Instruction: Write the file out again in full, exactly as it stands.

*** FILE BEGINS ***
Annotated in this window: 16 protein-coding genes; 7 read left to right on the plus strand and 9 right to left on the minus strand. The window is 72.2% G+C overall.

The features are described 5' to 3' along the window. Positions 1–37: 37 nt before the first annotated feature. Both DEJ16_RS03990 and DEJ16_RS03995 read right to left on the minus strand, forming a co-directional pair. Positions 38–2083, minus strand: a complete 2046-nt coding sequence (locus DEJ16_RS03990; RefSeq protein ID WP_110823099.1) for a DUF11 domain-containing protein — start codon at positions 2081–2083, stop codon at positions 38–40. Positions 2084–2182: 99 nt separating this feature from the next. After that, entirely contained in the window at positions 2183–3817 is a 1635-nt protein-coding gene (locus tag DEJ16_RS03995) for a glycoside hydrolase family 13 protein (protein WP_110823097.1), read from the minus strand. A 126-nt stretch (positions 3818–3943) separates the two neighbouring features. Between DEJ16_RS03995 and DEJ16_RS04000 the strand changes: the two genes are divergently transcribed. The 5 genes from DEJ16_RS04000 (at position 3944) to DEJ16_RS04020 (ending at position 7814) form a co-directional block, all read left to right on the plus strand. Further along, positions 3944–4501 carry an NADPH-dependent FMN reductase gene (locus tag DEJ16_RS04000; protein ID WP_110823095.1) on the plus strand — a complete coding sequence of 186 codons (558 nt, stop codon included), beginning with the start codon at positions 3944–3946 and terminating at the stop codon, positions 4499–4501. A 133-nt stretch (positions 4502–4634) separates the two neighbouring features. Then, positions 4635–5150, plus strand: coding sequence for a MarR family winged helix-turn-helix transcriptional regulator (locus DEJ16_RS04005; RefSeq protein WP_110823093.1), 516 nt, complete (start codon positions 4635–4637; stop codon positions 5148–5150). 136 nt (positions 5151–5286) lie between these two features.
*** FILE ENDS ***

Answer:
Annotated in this window: 16 protein-coding genes; 7 read left to right on the plus strand and 9 right to left on the minus strand. The window is 72.2% G+C overall.

The features are described 5' to 3' along the window. Positions 1–37: 37 nt before the first annotated feature. Both DEJ16_RS03990 and DEJ16_RS03995 read right to left on the minus strand, forming a co-directional pair. Positions 38–2083, minus strand: a complete 2046-nt coding sequence (locus DEJ16_RS03990; RefSeq protein ID WP_110823099.1) for a DUF11 domain-containing protein — start codon at positions 2081–2083, stop codon at positions 38–40. Positions 2084–2182: 99 nt separating this feature from the next. After that, entirely contained in the window at positions 2183–3817 is a 1635-nt protein-coding gene (locus tag DEJ16_RS03995) for a glycoside hydrolase family 13 protein (protein WP_110823097.1), read from the minus strand. A 126-nt stretch (positions 3818–3943) separates the two neighbouring features. Between DEJ16_RS03995 and DEJ16_RS04000 the strand changes: the two genes are divergently transcribed. The 5 genes from DEJ16_RS04000 (at position 3944) to DEJ16_RS04020 (ending at position 7814) form a co-directional block, all read left to right on the plus strand. Further along, positions 3944–4501 carry an NADPH-dependent FMN reductase gene (locus tag DEJ16_RS04000; protein ID WP_110823095.1) on the plus strand — a complete coding sequence of 186 codons (558 nt, stop codon included), beginning with the start codon at positions 3944–3946 and terminating at the stop codon, positions 4499–4501. A 133-nt stretch (positions 4502–4634) separates the two neighbouring features. Then, positions 4635–5150, plus strand: coding sequence for a MarR family winged helix-turn-helix transcriptional regulator (locus DEJ16_RS04005; RefSeq protein WP_110823093.1), 516 nt, complete (start codon positions 4635–4637; stop codon positions 5148–5150). 136 nt (positions 5151–5286) lie between these two features.